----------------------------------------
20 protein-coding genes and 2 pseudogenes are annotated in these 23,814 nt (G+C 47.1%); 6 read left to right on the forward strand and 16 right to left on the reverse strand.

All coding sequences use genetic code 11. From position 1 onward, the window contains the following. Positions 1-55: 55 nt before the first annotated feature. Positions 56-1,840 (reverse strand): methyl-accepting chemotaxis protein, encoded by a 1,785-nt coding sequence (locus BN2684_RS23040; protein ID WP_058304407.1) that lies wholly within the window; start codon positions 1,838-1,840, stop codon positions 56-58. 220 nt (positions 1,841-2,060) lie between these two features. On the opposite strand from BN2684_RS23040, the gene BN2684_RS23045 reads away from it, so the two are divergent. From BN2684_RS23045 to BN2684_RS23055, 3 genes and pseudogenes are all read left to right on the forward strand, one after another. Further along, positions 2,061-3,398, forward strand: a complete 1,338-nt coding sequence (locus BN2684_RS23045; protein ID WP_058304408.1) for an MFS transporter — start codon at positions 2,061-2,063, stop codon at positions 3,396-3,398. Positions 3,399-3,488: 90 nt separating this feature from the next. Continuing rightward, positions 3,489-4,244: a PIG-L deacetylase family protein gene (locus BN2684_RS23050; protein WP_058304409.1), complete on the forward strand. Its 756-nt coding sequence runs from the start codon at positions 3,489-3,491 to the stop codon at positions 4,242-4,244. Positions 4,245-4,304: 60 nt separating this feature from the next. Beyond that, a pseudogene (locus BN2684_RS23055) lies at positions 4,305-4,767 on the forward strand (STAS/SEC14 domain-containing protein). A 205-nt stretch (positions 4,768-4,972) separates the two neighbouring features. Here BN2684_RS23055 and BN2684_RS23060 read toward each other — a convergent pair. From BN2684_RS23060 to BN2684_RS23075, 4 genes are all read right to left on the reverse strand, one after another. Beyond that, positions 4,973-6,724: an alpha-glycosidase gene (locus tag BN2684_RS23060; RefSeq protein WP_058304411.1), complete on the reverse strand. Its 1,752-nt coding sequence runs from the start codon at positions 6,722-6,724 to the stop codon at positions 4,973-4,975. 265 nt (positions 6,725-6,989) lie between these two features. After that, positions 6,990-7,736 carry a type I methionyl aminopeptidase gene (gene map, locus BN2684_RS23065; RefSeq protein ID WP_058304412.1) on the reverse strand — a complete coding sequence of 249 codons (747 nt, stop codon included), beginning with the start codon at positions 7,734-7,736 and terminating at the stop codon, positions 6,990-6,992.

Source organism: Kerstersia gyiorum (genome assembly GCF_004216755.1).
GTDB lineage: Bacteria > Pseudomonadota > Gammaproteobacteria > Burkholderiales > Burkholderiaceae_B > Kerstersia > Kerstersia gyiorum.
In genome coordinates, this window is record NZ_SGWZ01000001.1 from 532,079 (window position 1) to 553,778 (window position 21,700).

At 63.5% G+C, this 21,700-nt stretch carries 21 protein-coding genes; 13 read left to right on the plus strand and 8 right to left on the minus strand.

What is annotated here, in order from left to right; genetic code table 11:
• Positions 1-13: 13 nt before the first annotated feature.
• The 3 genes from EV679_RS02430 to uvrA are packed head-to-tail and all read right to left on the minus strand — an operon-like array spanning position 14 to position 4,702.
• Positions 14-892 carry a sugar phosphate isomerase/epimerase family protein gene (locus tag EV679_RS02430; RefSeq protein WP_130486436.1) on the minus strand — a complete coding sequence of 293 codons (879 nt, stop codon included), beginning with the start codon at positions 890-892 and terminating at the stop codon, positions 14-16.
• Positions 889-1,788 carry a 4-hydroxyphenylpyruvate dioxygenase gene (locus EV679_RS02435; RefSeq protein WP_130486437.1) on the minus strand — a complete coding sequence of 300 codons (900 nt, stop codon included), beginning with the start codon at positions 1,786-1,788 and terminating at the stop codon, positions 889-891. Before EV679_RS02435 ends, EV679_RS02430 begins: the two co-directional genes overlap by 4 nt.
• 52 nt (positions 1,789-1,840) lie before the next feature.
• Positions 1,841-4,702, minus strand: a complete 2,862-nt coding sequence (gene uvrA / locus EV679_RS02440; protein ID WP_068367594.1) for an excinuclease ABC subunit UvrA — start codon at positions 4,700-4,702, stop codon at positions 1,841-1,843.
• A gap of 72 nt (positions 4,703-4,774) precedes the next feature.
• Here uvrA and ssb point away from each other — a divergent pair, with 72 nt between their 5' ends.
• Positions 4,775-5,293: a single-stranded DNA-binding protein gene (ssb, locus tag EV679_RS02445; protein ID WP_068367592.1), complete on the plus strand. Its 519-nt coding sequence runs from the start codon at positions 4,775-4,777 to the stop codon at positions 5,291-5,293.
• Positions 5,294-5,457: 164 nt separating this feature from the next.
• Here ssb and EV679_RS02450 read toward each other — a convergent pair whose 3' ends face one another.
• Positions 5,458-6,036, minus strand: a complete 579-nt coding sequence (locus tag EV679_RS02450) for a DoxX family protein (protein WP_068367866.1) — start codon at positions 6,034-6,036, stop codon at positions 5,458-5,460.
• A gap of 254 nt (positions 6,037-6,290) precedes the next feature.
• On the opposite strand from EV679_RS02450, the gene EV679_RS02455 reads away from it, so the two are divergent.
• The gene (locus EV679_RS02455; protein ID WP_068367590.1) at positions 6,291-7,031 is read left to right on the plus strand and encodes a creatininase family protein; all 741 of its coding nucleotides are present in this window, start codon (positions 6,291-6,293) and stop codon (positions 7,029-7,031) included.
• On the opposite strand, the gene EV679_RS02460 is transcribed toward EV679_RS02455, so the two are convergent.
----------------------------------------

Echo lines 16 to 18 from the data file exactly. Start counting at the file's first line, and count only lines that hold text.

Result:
• Positions 4,775-5,293: a single-stranded DNA-binding protein gene (ssb, locus tag EV679_RS02445; protein ID WP_068367592.1), complete on the plus strand. Its 519-nt coding sequence runs from the start codon at positions 4,775-4,777 to the stop codon at positions 5,291-5,293.
• Positions 5,294-5,457: 164 nt separating this feature from the next.
• Here ssb and EV679_RS02450 read toward each other — a convergent pair whose 3' ends face one another.